It’s been pointed out by Quantity Surveyors & parties on all sides that for residential housing to become truly affordable, we need to start building smaller homes. In New Zealand and Australia, the average newly-build home is a large 200 square metres – enough for a family of five or six. In Britain, however, where space has been at a premium for longer than it has now become in New Zealand, the average new build is only about 76 square metres.
Kiwis and Aussies have some of the biggest houses in the world, while our Asia Pacific neighbours in Hong Kong have the smallest. In fact, on average 22.6 Hong Kong homes can fit into the size of an Australian home.
This is a new-ish phenomenon for Australasia. In the 1970s, Statistics New Zealand reports that the average new home build was 110 square metres. By 2016, it was 182 square metres.
Much of this comes down to the Kiwi mindset that a larger house with automatically command a higher price on the real estate market. Even couples without kids still want to live in family-size homes, we maintain, if only for the investment potential.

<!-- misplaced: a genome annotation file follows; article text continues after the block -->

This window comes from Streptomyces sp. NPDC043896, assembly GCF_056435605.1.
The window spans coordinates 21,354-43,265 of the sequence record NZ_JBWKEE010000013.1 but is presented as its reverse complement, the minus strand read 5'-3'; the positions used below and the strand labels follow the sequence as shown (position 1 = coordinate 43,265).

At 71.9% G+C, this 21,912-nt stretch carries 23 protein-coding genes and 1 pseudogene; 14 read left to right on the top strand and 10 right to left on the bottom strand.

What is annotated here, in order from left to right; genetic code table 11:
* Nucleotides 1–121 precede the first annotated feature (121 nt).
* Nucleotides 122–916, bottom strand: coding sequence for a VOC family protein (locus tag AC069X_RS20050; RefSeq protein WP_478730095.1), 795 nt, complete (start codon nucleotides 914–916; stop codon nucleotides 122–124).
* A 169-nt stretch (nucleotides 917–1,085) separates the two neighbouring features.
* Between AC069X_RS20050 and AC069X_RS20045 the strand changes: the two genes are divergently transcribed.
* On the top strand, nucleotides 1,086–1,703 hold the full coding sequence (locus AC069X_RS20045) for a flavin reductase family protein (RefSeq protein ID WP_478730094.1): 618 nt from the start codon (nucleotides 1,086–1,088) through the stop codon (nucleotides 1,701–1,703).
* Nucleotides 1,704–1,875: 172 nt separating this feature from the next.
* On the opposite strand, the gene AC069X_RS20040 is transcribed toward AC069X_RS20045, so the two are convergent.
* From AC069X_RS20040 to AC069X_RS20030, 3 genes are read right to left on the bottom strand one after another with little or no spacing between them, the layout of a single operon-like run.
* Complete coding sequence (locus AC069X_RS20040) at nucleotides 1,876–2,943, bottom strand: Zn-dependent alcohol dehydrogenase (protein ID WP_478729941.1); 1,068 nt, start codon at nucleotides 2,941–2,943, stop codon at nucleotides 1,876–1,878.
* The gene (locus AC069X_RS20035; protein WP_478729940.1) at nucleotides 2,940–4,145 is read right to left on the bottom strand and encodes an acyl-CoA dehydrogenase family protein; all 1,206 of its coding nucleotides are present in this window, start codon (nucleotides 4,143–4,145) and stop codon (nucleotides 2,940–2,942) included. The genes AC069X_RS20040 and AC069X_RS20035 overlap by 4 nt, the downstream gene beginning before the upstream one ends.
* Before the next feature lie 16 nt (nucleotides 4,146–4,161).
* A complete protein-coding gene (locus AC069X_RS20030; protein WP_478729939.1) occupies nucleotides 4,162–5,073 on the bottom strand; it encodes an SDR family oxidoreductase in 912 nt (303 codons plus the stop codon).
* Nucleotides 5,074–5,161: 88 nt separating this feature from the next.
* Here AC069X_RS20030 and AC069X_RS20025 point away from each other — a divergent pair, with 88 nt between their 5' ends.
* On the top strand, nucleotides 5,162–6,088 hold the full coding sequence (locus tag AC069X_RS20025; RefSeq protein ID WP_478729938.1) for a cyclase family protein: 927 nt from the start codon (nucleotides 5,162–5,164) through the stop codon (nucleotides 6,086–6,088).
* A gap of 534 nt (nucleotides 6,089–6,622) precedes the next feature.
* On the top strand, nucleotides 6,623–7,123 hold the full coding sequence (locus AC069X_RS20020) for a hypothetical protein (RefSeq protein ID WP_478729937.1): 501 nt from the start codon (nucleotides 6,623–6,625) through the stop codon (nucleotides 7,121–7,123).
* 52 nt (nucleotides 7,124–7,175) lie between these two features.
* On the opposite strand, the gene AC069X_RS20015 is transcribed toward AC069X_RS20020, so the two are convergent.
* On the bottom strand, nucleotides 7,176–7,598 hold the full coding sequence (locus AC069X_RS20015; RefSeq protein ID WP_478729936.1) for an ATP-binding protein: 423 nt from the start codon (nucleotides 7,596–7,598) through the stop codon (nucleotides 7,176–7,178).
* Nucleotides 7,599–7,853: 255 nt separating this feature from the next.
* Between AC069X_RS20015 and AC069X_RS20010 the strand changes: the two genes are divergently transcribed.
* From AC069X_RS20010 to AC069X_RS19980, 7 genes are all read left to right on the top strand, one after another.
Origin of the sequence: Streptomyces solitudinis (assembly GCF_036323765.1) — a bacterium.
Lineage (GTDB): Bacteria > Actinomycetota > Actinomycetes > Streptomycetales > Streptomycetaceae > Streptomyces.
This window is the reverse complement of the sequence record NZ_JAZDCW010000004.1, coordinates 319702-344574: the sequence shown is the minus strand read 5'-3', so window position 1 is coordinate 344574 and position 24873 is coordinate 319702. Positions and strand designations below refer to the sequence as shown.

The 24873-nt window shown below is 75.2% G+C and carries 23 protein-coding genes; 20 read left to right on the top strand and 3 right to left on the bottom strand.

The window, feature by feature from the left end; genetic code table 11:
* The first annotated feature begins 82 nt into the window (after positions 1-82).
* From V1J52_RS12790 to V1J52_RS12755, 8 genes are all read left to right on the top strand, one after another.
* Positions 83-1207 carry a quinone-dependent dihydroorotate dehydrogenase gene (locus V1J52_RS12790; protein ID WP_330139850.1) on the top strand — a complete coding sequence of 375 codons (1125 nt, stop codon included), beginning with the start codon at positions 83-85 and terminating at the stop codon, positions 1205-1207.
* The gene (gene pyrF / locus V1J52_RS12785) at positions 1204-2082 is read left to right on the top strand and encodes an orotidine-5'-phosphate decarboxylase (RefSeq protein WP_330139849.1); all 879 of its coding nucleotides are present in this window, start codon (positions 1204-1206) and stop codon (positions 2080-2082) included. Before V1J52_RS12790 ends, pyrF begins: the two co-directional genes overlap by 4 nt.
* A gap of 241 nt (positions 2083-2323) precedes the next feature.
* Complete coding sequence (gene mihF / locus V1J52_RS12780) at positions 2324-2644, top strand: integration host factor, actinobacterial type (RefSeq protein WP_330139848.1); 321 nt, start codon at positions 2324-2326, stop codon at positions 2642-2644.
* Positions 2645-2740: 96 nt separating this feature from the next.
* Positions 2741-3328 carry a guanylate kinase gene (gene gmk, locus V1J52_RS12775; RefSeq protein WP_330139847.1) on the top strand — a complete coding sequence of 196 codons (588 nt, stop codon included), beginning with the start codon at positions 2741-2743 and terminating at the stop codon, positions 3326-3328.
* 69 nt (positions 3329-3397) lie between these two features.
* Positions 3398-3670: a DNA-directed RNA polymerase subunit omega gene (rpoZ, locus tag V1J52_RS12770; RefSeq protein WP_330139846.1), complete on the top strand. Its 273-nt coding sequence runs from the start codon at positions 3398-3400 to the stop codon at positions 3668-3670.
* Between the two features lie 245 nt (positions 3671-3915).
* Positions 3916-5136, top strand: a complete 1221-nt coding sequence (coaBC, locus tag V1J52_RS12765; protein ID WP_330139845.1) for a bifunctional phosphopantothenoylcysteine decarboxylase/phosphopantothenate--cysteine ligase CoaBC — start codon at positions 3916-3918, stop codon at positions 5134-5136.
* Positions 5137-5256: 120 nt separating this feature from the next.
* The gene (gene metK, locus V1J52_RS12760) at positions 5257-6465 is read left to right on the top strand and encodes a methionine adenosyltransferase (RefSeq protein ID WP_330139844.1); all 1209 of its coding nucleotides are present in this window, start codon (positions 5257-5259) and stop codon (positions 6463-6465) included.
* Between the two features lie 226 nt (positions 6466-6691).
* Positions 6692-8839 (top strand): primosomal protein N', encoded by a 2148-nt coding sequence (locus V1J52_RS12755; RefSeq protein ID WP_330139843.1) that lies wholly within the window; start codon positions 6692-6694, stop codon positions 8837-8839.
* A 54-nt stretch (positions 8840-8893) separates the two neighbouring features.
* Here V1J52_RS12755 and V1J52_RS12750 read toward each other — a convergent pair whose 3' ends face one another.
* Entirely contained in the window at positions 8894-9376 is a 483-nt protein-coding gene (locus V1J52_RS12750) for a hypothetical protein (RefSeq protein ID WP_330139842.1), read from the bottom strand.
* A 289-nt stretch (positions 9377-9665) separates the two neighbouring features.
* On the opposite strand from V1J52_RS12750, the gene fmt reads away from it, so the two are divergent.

Realistically our houses don’t need to be as big as they are, unless you really do have a growing family.
Smaller houses and apartments are what New Zealand is in desperate need of right now: homes that cost less to build and can more accurately be described as “affordable housing” in legal and political terms, which have good insulation and will command lower power bills through more efficient heating and cooling, lower rates and insurances, and more efficient, flexible living spaces.
A core issue in New Zealand is that, even for a couple, a two bedroom home is seen as “too small”. We don’t see two bedroom homes as cohesive with capital gains and would rather have three or four bedrooms – left unused and empty year-round – because it makes your property look more appealing on paper.
A way to change this mindset is to build two different kinds of smaller home: the basic, two-bedroom first home, and the high-end, luxury small home for professionals and those whose children have left home.
Both types of housing could bring that average back closer the 100 square metre mark. This, for a nation largely comprised of soon-to-retire Baby Boomers and career-focussed Millennials who are not yet planning families (if at all), is potentially all the space many of us need.